The Trafalgar Studios' resident director, Jamie Lloyd, has assembled a mightily impressive cast for this rare revival, and they're clearly having a ball. Simon Russell Beale's Roote is a hilariously blustering governor, with a touch of Captain Mainwaring in his frequently startled expression, eyes bulging like ping-pong balls. He is dogged by John Heffernan's camp, sardonic Lush and by John Simm's backstabbing Gibbs, smug and natty in a 1950s suit and horn rims. Indira Varma as the torpedo-breasted minx, Miss Cutts, deftly sends up the B-movie stereotype.

The snag is that in 1958 the fledgling playwright wasn't yet the master of powerfully spare dialogue. This production has its motor-mouthed longueurs as well as amusingly absurd verbal flourishes. Moreover, compared with the National Theatre's revival of a few years back, it's low on truly chilling menace.

'Passion Play' (0844 871 7623) to 3 Aug; 'Larisa and the Merchants' (020-7503 1646) to 2 Jun; 'The Hothouse' (0844 871 7623) to 3 Aug

Critic's Choice

Conor McPherson's wonderful The Weir – set in an isolated Irish pub – is funny, tender and haunting if not hair-raisingly spooky, and is revived at London's Donmar Warehouse with Ardal O'Hanlon and Brian Cox (to 8 Jun). And director Andrew Hilton's highly commended Tobacco Factory production of Shakespeare's early comedy, Two Gentlemen of Verona, is touring to the Everyman, Cheltenham (Tue to Sat).

Arts and Entertainment
Russell Tovey, Myanna Buring and Julian Rhind Tutt star in Banished

TV reviewGrace Dent: Jimmy McGovern's new drama sheds light on sex slavery in the colonies

Arts and Entertainment
Larry David and Rosie Perez in ‘Fish in the Dark’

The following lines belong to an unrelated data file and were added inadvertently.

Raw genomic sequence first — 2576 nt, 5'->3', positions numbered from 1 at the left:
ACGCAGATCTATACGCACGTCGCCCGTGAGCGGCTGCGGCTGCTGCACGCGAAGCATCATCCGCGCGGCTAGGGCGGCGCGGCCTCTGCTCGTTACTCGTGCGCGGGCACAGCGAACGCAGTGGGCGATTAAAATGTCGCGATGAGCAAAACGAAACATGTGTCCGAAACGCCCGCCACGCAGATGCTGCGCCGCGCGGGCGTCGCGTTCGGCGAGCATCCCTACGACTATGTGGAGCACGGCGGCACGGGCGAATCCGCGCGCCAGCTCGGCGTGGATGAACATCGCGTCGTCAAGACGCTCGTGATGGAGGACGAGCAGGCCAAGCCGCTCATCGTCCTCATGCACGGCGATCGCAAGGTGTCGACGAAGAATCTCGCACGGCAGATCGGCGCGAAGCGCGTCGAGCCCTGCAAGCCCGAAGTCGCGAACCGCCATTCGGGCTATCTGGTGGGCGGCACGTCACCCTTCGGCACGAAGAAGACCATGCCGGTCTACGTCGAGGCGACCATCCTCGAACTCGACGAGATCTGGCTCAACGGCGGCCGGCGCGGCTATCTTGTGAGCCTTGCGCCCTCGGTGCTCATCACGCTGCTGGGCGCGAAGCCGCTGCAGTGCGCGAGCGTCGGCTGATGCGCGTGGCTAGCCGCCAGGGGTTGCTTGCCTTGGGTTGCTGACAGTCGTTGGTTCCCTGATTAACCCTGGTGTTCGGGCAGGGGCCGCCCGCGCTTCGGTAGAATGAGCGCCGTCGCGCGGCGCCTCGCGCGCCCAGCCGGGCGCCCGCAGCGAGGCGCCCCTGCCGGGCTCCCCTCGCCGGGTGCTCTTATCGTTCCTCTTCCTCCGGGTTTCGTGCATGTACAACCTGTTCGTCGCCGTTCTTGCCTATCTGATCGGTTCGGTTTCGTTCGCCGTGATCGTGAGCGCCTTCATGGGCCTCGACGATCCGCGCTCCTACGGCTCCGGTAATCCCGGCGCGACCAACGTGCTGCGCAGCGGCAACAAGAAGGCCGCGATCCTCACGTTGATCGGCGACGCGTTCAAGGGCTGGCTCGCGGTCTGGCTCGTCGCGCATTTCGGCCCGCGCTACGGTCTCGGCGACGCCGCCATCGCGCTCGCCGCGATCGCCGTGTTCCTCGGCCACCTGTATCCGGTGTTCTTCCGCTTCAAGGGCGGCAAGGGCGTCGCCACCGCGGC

theatreReview: Had Fish in the Dark been penned by a civilian it would have barely got a reading, let alone £10m advance sales
Arts and Entertainment
Victoria Wood, Kayvan Novak, Alexa Chung, Chris Moyles
tvReview: No soggy bottoms, but plenty of other baking disasters on The Great Comic Relief Bake Off
Arts and Entertainment
80s trailblazer: comedian Tracey Ullman
tv
Arts and Entertainment
Stephen Tompkinson is back as DCI Banks
tvReview: Episode one of the new series played it safe, but at least this drama has a winning formula
Have you tried new the Independent Digital Edition apps?
Arts and Entertainment

ebooksNow available in paperback
Arts and Entertainment

ebooks
Arts and Entertainment
Attenborough with the primates
tv
Arts and Entertainment
Former Communards frontman Jimmy Somerville
music
Arts and Entertainment
Secrets of JK Rowling's Harry Potter workings have been revealed in a new bibliography
arts + ents
Arts and Entertainment
Fearne Cotton is leaving Radio 1 after a decade
radio The popular DJ is leaving for 'family and new adventures'
Arts and Entertainment
arts + ents
Arts and Entertainment
Public Service Broadcasting are going it alone
music
Arts and Entertainment
Eddie Redmayne as transgender artist Lili Elbe in The Danish Girl
filmFirst look at Oscar winner as transgender artist
Arts and Entertainment
Season three of 'House of Cards' will be returning later this month
TV reviewHouse of Cards returns to Netflix
Arts and Entertainment
Harrison Ford will play Rick Deckard once again for the Blade Runner sequel
film review
Arts and Entertainment
The modern Thunderbirds: L-R, Scott, Virgil, Alan, Gordon and John in front of their home, the exotic Tracy Island
TV
Arts and Entertainment
Natural beauty: Aidan Turner stars in the new series of Poldark
TV
Arts and Entertainment
Taylor Swift won Best International Solo Female (Getty)

Brits 2015
Arts and Entertainment
Shining star: Maika Monroe, with Jake Weary, in ‘It Follows’
film review
Arts and Entertainment

Brits 2015
Arts and Entertainment
Paloma Faith arrives at the Brit Awards (Getty)

Brits 2015
Arts and Entertainment
Anne Boleyn's beheading in BBC Two's Wolf Hall

TV review
Arts and Entertainment
Follow every rainbow: Julie Andrews in 'The Sound of Music'